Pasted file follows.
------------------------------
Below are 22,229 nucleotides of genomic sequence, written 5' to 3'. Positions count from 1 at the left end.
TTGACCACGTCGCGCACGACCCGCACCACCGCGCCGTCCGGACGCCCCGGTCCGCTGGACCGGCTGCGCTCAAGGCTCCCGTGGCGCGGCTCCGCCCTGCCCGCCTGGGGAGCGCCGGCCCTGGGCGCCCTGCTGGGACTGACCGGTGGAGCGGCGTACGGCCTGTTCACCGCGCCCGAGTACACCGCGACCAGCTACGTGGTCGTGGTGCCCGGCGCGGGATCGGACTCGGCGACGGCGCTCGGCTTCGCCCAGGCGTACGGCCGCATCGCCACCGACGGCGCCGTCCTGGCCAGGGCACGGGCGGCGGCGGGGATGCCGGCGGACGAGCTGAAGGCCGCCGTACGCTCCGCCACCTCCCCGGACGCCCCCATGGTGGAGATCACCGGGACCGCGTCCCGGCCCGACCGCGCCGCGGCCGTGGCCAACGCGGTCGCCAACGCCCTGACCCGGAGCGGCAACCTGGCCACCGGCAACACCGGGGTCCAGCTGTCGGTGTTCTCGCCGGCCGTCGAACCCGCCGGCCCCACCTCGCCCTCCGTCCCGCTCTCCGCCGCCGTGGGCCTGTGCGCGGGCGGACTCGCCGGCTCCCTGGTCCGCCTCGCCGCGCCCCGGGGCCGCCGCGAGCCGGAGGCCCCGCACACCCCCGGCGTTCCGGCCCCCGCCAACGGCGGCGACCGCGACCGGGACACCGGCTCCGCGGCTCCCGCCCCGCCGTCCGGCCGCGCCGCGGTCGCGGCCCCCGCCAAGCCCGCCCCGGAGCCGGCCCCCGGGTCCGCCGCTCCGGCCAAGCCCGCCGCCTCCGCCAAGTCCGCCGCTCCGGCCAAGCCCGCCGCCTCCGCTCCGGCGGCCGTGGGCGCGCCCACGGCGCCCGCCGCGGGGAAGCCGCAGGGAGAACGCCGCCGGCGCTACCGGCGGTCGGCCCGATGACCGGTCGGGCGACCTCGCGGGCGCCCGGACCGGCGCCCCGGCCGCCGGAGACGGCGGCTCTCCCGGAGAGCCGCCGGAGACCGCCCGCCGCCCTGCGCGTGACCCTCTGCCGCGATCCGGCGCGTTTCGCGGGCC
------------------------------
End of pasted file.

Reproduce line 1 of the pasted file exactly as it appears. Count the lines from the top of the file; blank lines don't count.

Below are 22,229 nucleotides of genomic sequence, written 5' to 3'. Positions count from 1 at the left end.